Water scarcity, water pollution: The global crisis
Sharif Shahabuddin

WATER security for the 21st century has become an issue of prime concern for the world community today. The international organisations including United Nations Environment Programme (UNEP) and World Water Commission have been striving to ensure safe drinking water for the people of the world. They are especially concerned about the people of the developing countries where every year, between 5 and 6 million people die from water-borne diseases and air pollution.With a view to achieving a sustainable water management, through which a freshwater security will have to be pronounced as a fundamental goal for a developing society, the World Water Forum held in The Hague, in Netherlands, recommended quite a number of areas of water-related issues to address. It discussed issues of particular interest that include how water for crucial purpose like drinking and local food production can be secured. It also discussed how threats from water pollution in various parts of the world can be minimised by restructuring of industries; and how to disseminate the knowledge needed for achieving of water security.After the World Water Forum another big occasion is scheduled to be held in Stockholm. The main agenda before the water experts will be to find out innovative solutions in striving towards a transition from problem to opportunity, to produce more with less water and less pollution loads and increasing awareness, literacy, solidarity and stewardship in society through innovative educational campaigns in an effort to make water everybody's business.Water is the key to socio-economic development and quality of life. Since water represents a profound need of both organisms and society, a crucial question is how that need can be satisfied in a secure manner.All sorts of development programmes and activities tend to take water for granted, all over the world, resulting in the present and imminent water crisis. Three main systems have to be conjunctively prompted and benefited from: the life support systems of the planet with its many different processes and interacting ecological system; and human ingenuity as demonstrated throughout the millennia of expanding societies and growing welfare.At the same time, socio-economic development is a key to water security in an increasingly water stressed situation where more and more waste is being produced as an inseparable part of human activities. At the millennium shift, the water management profession as well as society at large is facing a challenge the magnitude and complexity of which no earlier generation has had to face.Learning how to cope with creeping but predictable water-related problems such as population growth, urbanisation and industrialisation intensifying the pressure on the natural system is a key issue. It will be essential to identify and overcome institutional and other barriers to the replicability of innovative solutions from other regions.The development potential can be seen as enormous, an explosion of possibilities might even be fore seen. Capacity will however have to be developed in how to deal with complexity, taking a fully integrated approach to land use, water resources and key ecological services. Freshwater security will have to be pronounced as a fundamental goal for a developing society.These challenges have to be addressed against the background of the factual current situation. The problem of water pollution continues to escalate, largely without raising any particular sense of urgency. The industrialised countries have done much to reduce pollution loads from municipalities and industry, but agricultural chemicals continue to cause considerable problems and groundwater pollution is already widespread. In developing countries, huge amounts of pollution follow generation of wealth, and pollution loads are growing several times as far as GNP. The uncritical replication of Western models in different one climatic zone, has turned out to be disastrous. In monsoon counties insufficient dilution flow during the dry season has amplified the consequences of a given pollution load. Existing clean-up plans are often not implemented due to multiple barriers: lack of legislation with adequate enforcement, lobbying and unholy linkages, and lack of economical means, appropriate administration and institutions. A signal of warning is that groups of citizens start marching up the river in search of the industry polluting their water source.Food production for the rapidly growing world population is according to UNEP and SCOPE one of the main emerging environmental issues of the early 21st century. The undernutrition climatology indicates that the most undernourished populations are found in the countries subject to the most rapid population growth, many of them located in dry climate regions. They are highly vulnerable to rainfall variability resulting in very low yields on the farmer's field. At present , global food security is seen merely as a problem of global maldistribution. A number of studies, however, suggest that water-related constraints will already in the next few decades turn it into a production problem, threatening the food self-sufficiency potential in dry climate countries.The main question is how to produce more out of less by avoiding any unintended losses due to deficiencies in root uptake capacity, soil deficiencies, leaking irrigation canals or wasteful modes of irrigation. All this is turning into a crucial food security issue. There is also a large difference between what is actually being produced on the farmer's field as compared to what should and could be produced and how production on the farmer's field is being organised.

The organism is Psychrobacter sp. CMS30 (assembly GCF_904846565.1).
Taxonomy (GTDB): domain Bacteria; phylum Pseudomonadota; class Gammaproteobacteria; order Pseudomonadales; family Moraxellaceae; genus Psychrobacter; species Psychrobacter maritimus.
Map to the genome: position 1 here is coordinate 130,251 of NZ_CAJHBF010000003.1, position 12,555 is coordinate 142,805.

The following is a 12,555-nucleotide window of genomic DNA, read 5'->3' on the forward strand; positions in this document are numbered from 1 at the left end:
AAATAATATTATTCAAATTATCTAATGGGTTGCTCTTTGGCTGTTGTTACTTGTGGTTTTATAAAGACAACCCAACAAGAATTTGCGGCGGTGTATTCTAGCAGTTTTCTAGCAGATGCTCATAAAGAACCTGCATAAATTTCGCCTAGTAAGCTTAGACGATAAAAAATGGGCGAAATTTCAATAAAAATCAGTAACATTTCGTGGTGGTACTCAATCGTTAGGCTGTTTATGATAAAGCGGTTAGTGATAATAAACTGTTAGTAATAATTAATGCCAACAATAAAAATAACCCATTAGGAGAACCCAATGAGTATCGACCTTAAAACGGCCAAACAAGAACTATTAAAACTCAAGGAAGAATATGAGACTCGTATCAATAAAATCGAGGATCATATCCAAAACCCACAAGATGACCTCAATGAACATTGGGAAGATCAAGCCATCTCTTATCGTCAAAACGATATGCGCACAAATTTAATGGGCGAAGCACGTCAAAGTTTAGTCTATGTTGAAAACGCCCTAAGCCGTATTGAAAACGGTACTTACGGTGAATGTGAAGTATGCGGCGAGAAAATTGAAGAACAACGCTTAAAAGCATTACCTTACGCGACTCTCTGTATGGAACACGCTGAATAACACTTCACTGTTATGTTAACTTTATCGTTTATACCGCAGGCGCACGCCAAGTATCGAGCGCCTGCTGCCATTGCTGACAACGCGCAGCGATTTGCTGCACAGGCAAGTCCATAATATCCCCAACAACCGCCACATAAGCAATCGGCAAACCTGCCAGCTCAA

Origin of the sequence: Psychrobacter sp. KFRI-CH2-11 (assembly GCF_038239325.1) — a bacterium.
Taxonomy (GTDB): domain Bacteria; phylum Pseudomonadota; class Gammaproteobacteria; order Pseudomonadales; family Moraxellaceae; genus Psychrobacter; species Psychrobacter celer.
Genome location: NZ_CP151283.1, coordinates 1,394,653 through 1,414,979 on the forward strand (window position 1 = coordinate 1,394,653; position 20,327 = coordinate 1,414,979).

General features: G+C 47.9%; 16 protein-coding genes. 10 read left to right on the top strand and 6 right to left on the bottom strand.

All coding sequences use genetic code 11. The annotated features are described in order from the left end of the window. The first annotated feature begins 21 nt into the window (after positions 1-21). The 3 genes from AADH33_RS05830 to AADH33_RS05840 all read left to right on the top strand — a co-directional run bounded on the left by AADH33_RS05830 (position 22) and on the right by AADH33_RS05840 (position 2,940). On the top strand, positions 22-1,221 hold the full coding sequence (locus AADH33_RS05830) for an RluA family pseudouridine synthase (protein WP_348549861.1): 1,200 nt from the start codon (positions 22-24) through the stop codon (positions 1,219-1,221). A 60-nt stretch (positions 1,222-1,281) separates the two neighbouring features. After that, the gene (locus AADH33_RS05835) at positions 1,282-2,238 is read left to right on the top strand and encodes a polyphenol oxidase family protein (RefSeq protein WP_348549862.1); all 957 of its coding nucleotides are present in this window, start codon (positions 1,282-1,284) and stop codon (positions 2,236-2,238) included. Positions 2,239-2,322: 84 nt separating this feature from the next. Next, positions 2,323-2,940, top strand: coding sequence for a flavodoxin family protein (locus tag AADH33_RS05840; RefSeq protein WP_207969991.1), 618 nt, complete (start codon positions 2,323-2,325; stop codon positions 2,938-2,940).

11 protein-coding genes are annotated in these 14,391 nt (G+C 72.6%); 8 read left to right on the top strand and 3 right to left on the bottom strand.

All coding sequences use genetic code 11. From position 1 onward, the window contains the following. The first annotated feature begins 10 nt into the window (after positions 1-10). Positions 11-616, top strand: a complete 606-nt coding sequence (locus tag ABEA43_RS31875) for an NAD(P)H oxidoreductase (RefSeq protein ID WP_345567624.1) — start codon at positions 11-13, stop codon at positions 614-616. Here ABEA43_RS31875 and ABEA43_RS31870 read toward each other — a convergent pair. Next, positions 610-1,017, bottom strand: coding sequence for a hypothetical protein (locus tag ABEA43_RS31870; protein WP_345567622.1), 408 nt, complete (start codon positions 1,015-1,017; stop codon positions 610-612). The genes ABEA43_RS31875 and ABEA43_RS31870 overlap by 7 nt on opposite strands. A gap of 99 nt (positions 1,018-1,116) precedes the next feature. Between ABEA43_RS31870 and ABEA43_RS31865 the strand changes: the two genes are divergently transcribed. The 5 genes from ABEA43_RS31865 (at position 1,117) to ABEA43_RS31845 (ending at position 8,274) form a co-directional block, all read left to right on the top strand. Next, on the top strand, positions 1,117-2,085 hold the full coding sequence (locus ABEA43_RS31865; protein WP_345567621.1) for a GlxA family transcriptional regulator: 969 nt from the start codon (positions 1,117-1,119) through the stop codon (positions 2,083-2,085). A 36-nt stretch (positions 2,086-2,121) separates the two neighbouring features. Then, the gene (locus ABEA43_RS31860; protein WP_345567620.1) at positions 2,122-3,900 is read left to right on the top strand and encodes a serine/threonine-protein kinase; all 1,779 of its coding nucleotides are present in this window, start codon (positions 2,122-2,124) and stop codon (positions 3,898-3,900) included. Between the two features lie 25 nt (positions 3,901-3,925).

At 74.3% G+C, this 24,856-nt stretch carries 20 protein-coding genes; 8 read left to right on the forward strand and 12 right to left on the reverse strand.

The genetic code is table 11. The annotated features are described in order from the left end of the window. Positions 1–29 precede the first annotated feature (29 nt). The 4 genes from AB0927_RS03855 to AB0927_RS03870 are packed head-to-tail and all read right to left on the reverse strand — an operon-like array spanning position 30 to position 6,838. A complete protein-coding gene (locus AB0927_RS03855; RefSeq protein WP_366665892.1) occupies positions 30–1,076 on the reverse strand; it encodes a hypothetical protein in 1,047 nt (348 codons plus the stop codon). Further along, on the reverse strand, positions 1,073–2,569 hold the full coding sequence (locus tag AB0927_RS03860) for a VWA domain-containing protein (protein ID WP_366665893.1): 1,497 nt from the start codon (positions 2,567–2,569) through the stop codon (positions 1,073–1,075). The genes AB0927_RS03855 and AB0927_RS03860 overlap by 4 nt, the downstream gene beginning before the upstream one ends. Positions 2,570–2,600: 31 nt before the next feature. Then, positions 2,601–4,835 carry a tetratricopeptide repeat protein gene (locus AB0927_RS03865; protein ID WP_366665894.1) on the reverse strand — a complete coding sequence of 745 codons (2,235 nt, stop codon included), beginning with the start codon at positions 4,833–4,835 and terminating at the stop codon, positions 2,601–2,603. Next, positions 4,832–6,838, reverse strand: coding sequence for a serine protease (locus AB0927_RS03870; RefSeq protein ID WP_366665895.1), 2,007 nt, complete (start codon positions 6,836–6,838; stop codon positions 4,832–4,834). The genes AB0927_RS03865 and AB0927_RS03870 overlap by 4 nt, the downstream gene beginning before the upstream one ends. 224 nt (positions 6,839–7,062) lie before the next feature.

Source: The Daily Independent, Dhaka, July 28, 2000
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